But it's important to the young people, too. Most of us can remember when we were young, and we may have some wonderful memories from that time in our lives. I have a lot of warm memories of that time in my life, but most of them center around the time I spent at the church or with friends from the church. The Lord blessed me to have been a part of a great church family, one in which young people were encouraged to seek the Lord and get to know Him better. There were people who encouraged me personally, who were patient with my shortcomings and loved me even when I thought I was perfect.
But what I remember most was love. My home church was Forest Hill Baptist Church of Jackson, Mississippi, a place where there was a lot of love. Sure, there were problems--what church doesn't have them? But above all, what I sensed from the adults of my church was that we young people were loved, and we were worth something. They invested themselves into our lives. They spent money on us. They drove us. They prayed for us. They cried with us. They taught us.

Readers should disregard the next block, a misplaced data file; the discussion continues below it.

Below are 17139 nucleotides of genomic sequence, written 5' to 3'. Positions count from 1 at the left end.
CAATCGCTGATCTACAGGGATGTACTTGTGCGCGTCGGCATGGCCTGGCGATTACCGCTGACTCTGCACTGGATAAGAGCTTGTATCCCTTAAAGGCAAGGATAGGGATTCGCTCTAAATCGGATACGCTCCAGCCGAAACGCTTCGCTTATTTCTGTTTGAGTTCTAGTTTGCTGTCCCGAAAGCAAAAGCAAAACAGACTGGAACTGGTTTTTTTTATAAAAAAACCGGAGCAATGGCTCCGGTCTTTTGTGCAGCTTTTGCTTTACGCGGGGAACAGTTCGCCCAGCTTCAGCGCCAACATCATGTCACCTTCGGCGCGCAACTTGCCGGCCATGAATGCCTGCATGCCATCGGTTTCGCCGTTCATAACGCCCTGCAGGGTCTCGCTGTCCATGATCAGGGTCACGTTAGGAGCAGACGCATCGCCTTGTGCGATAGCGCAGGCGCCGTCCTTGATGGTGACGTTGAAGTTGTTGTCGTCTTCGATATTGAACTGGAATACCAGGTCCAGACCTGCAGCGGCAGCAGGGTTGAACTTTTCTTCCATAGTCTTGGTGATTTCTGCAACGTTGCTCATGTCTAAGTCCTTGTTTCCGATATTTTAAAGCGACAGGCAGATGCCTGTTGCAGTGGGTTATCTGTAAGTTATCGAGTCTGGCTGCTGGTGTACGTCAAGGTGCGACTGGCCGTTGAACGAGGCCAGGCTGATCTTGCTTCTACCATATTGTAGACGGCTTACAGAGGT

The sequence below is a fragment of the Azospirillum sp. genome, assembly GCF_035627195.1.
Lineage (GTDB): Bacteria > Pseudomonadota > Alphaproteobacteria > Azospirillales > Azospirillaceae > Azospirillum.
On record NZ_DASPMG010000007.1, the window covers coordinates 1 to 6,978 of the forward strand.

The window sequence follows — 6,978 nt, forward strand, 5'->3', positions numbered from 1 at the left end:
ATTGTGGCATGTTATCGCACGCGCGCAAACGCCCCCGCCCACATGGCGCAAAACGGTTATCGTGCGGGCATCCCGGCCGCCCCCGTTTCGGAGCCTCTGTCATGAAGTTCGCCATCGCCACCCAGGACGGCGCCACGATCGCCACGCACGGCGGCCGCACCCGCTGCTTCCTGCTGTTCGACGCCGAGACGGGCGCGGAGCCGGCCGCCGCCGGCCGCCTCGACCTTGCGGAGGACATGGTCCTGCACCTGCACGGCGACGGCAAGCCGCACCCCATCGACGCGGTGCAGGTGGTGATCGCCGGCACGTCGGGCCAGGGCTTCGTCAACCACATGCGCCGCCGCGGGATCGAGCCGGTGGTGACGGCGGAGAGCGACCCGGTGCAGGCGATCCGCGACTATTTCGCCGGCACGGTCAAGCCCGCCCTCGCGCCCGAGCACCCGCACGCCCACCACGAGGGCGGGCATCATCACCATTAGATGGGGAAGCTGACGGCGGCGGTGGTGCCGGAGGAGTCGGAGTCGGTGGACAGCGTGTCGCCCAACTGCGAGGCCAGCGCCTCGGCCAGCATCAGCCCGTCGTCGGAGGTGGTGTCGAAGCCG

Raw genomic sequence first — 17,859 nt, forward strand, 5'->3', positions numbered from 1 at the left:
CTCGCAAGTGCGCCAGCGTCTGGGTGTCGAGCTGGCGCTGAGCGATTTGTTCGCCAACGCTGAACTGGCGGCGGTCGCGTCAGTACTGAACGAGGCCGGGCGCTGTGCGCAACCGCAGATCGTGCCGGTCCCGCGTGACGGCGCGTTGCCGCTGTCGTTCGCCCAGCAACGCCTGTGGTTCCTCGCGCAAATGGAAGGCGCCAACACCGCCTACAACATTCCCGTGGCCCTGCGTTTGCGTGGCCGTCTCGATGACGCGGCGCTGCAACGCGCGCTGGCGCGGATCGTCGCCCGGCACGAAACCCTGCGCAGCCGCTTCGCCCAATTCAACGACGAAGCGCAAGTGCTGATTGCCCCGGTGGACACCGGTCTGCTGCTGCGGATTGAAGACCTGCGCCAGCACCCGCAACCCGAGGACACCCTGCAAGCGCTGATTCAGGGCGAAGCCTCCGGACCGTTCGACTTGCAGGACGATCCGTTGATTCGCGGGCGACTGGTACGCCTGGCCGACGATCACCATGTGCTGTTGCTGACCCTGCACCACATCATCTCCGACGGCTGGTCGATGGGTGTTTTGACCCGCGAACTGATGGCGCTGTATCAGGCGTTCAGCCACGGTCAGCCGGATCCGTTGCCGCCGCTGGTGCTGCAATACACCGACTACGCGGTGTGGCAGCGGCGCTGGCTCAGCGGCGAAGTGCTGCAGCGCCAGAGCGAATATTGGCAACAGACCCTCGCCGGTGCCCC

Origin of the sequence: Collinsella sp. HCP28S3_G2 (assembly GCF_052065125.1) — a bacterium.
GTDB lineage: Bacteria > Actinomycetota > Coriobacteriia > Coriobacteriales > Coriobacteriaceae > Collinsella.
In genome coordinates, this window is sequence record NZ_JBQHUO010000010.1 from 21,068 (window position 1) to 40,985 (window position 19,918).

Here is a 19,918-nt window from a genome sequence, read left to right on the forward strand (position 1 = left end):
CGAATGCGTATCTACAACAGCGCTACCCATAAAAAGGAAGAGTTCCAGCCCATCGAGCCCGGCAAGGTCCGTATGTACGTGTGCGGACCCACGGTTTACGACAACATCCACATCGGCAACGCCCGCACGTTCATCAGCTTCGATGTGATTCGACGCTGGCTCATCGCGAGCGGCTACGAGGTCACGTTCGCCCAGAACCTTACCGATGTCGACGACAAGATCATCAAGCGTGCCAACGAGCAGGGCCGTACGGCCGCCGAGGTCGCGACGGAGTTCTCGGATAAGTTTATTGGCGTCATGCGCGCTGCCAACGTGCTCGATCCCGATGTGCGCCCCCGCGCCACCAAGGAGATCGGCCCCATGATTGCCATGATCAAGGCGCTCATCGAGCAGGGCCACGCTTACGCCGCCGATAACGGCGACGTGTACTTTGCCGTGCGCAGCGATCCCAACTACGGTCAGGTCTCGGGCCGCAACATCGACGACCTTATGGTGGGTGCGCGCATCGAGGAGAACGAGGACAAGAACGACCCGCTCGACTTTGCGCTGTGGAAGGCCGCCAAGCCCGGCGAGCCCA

And most of all, they loved us. Today, even though the congregation no longer meets in that building, there are young-people-grown-up-into-adults who serve the Lord in many different ways all over the world. I am in the ministry today because of the personal attention of several adults who took the time to encourage me and pray for me.
Perhaps it's because of that background that I believe that every church has a responsibility to the young people within its circle of influence. There are young people around us who need to know Jesus. The youth who attend our church need our influence, our encouragement, and most of all, our love.
So today, when you pass a young person while at church, pause just a moment to say hello and ask how they're doing. It may make a huge difference in their lives.
And they'll never forget it. They may even write about it on a blog someday.
--Rocky Henriques, www.uticabc.com